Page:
Fiction, Teen -- This first novel from Charlie Price is a god one. I’m not certain why I grabbed this in the first place since I’m not really into creepy otherworldly type things, but this is more of a mystery than you would expect from reading the synopsis. Murray is a weird, lonely high school kid who hangs out in his town’s cemetery where he begins to hear the thoughts of the dead and has conversations with them. At about the same time that a fellow high school student is murdered, he starts to hear a new voice. Pearl, whose father runs the cemetery, becomes intrigued as she sees this odd kid hanging around the graveyard all of the time and becomes involved as well. Meanwhile, Deputy Sheriff Gates, the most interesting character in the book, begins to feel pressure from the community to solve the murder. It turns out that his only connections are a disturbed young man who may have seen something and Murray, who is hard to believe. The whodunit part of the story and Gates’ investigation are very well written and interesting. Readers of supernatural stories and mysteries should both appreciate this story.
Sunday, April 22, 2007
Saturday, April 07, 2007
Fiction, Adult -- In this novel, Brockmeier slowly reveals that a virus is sweeping the earth and killing its inhabitants. Part of the story follows Laura, who is on an expedition in Antarctica and begins to realize that there may be a problem back in civilization. The rest of the story is told by those who are dead, but have not moved on yet. The dead live fairly normal lives, but realize they have passed on from Earth and the theory is that as long as they are remembered by someone on earth they remain in this existence. When no one living has memories of those in this in between state, the dead move to whatever is next. This is an absolutely fascinating novel that keeps a tense yet thoughtful vibe throughout. He is a master at revealing things slowly, but giving a reader just enough to keep interest, which reminded me of M.T. Anderson’s The Pox Party. The struggles of Laura to survive and the investigations of the dead as they try to figure out what is going on as their “city” begins to change is as interesting as a novel gets.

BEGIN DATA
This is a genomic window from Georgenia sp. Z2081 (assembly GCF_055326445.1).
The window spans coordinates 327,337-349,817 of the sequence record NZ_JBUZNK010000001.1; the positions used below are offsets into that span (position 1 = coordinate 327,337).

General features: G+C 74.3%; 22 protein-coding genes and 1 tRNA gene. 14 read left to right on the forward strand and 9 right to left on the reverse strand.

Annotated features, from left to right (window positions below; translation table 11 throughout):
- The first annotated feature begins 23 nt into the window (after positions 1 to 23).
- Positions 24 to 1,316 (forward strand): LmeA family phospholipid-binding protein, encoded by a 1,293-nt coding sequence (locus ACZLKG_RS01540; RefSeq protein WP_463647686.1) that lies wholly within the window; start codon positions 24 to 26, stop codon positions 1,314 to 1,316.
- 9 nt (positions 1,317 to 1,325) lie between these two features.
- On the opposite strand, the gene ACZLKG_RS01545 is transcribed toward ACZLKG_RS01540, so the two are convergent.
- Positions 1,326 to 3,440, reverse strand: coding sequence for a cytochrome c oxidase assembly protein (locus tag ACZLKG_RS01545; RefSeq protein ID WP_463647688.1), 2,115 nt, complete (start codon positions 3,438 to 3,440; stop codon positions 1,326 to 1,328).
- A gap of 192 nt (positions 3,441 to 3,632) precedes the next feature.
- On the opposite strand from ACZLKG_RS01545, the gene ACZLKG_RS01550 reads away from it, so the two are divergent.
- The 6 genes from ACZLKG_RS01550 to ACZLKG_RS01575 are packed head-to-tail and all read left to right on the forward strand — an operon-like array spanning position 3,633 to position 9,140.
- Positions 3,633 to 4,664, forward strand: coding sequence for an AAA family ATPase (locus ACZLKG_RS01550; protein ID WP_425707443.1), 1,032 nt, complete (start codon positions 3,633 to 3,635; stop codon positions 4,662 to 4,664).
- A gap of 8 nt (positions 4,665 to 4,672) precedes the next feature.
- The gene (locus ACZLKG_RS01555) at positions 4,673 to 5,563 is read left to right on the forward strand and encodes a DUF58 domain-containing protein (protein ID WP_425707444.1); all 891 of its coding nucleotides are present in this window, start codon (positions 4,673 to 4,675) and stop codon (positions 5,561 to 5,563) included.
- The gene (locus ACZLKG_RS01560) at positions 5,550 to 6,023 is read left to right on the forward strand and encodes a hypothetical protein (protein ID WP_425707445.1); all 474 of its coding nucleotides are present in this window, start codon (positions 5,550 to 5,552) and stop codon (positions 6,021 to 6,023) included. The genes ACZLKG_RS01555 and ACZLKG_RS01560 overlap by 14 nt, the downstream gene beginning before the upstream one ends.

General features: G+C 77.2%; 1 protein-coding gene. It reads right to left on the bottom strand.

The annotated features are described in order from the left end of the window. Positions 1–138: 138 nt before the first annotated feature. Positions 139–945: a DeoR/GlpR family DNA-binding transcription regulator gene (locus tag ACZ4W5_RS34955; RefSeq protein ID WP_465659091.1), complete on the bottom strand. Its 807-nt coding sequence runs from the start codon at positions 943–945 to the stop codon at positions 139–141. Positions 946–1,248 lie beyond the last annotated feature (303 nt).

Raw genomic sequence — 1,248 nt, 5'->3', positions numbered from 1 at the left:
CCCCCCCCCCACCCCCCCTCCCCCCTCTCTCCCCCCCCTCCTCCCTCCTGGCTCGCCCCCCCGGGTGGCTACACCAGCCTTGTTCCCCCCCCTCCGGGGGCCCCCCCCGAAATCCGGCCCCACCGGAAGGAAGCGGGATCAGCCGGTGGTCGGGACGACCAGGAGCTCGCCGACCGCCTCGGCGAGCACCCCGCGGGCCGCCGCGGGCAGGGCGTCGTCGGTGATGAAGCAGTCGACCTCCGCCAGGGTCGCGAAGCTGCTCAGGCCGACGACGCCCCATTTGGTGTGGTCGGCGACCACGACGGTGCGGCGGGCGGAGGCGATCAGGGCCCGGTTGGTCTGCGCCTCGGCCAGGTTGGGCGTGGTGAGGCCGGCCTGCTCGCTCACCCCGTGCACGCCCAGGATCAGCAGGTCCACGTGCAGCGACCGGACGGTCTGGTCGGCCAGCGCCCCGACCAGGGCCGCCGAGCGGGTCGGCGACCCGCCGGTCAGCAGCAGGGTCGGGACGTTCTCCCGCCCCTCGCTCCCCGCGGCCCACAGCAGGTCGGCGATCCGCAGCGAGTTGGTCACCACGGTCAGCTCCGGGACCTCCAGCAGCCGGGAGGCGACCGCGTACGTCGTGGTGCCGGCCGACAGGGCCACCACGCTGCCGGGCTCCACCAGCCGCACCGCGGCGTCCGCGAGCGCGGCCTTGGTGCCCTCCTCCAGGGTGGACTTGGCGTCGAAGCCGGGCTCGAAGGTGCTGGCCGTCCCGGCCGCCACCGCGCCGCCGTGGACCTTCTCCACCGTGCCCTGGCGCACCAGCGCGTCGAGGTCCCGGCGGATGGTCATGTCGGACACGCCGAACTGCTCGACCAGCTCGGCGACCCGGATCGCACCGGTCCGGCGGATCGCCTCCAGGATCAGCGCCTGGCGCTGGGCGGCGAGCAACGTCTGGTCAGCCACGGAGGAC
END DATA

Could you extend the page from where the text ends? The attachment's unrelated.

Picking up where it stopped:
Fiction, Teen -- Scrambled Eggs at Midnight is one of my favorite books in a while. This is basically a romance with two interesting main characters in Calliope (Cal) and Eliot. Both teens are caught in lives they did not ask for and they have created coping mechanisms to deal with their situations. Cal has become used to moving every few months as her Mom works at Renaissance Faires and Cal never talks to her father who has moved on with a new life. Eliot’s family lives in and runs a Christian camp for overweight children forcing him to adopt to his parents strict lifestyles. Basically, this book is Nic and Norah’s Infinite Playlist except that it takes place in a small town (instead of New York) and is not condescending and pretentious. Barkley and Helper do an awesome job making Cal and Eliot realistic as the characters seek to improve their family life and personal lives while cultivating their own relationship together. The story of them meeting while Eliot’s lips are green is hilarious. While some of the plot devices come a bit too easy, this is a great read.
Fiction, Teen -- Pfeffer has created a novel that blends sci-fi and a coming of age story. 16-year old Miranda and the rest of the world watch as a meteor is expected to collide with the moon. What the experts did not prognosticate is that the moon gets pushed closer to the earth after the collision which throws off the balance of things and makes life horrible for everyone. As the world is seemingly coming to an end, Miranda writes about her experiences in her diary. Her musings are candid and seem very real. They range from her silly crush on an Olympic skater to deciding how to divvy up her family’s ever dwindling supply of food. I kind of had mixed feelings about this one. It is written clearly and with much emotion, but something about world ending novels just doesn’t click with me. I’m not sure what it is, but I seem to always doubt the author’s conclusions about how people would react, but this is probably just some of my own silly notions. Anyway, I think this is better than Meg Rosoff’s very similar How I Live Now. Fans of Rosoff will definitely like Pfeffer’s account of world changing events as well.
Fiction, Adult -- The latest novel by Rudy Rucker is quite the wild ride. It begins in a parallel universe where Bela and Paul are doctoral math students who are both competing over creating a groundbreaking theory and for the affections of Alma, another student who is graduating and has an uncertain future. From there the plot gets a bit too crazy for me to explain, but it includes hopping to different worlds, discovering crazy mathematical theories and dealing with a litany of thugs and presidential candidates. This is a sarcastic sci-fi that twists reality. Rucker is great at writing these types of characters and weaves them into a fun story. Rucker’s style is reminiscent of Max Barry and Douglas Coupland, but in Sci-fi style.